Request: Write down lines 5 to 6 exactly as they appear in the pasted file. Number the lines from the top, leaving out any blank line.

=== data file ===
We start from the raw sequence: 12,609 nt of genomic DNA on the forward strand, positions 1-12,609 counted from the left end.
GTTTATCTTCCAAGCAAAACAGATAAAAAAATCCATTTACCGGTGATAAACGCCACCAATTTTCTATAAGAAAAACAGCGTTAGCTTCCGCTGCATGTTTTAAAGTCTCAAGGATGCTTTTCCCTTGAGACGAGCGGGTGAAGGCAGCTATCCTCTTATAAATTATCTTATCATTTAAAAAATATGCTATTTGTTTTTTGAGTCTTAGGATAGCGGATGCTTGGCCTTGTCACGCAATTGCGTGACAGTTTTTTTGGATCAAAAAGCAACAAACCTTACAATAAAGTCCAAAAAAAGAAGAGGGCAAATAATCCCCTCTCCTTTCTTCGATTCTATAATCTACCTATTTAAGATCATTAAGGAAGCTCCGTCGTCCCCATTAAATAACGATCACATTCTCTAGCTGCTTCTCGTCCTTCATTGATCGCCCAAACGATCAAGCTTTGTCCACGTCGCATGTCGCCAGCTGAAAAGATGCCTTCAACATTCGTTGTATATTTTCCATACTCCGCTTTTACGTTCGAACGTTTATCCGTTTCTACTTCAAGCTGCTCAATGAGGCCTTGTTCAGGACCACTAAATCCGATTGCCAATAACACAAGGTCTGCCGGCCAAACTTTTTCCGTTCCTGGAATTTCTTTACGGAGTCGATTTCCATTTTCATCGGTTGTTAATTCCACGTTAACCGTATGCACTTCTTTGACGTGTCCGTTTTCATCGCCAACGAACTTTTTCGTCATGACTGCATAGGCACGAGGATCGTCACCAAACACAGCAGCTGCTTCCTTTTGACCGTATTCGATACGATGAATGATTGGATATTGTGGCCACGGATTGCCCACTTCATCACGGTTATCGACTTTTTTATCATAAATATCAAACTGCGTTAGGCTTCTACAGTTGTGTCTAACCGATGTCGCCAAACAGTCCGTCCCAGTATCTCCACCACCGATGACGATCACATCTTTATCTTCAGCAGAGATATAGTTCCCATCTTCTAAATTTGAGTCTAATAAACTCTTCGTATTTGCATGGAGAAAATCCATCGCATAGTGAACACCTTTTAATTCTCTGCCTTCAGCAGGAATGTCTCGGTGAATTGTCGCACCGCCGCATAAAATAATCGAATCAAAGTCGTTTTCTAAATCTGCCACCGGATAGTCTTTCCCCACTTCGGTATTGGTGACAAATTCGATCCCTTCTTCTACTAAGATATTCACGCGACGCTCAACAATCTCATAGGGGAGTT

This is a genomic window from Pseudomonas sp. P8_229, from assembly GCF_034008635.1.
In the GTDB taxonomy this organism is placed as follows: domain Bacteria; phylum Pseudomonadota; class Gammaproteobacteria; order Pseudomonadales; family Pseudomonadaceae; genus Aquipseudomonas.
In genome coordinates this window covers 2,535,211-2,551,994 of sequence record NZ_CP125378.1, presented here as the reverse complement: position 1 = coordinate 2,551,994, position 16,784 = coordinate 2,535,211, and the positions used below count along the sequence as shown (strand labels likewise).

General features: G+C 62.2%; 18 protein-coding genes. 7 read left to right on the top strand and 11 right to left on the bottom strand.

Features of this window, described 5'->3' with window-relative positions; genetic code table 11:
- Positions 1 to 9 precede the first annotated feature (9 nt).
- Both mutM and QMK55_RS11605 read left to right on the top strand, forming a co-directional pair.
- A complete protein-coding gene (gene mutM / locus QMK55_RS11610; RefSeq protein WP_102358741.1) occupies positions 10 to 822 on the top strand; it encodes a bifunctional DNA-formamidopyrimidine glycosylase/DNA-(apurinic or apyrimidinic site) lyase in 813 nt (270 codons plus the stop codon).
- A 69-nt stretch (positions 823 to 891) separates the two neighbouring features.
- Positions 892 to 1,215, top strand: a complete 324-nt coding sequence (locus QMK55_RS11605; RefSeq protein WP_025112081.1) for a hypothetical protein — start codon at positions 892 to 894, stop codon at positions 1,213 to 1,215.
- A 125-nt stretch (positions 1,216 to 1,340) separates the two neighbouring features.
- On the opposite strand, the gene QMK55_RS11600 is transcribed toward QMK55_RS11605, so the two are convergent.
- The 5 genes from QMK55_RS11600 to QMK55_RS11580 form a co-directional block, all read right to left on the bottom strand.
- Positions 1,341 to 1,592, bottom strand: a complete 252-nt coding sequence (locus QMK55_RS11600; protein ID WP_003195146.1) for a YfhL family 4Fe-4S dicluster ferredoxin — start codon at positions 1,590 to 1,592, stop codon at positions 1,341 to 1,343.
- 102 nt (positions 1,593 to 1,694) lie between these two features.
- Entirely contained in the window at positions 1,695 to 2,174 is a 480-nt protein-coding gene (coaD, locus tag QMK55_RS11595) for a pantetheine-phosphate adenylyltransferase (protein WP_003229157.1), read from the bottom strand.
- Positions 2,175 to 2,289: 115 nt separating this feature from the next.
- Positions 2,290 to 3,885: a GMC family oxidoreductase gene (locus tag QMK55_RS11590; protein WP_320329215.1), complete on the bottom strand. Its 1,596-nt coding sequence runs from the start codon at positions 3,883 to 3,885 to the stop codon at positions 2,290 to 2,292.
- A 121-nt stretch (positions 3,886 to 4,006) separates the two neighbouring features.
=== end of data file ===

In genome coordinates this window covers 2,535,211-2,551,994 of sequence record NZ_CP125378.1, presented here as the reverse complement: position 1 = coordinate 2,551,994, position 16,784 = coordinate 2,535,211, and the positions used below count along the sequence as shown (strand labels likewise).

General features: G+C 62.2%; 18 protein-coding genes. 7 read left to right on the top strand and 11 right to left on the bottom strand.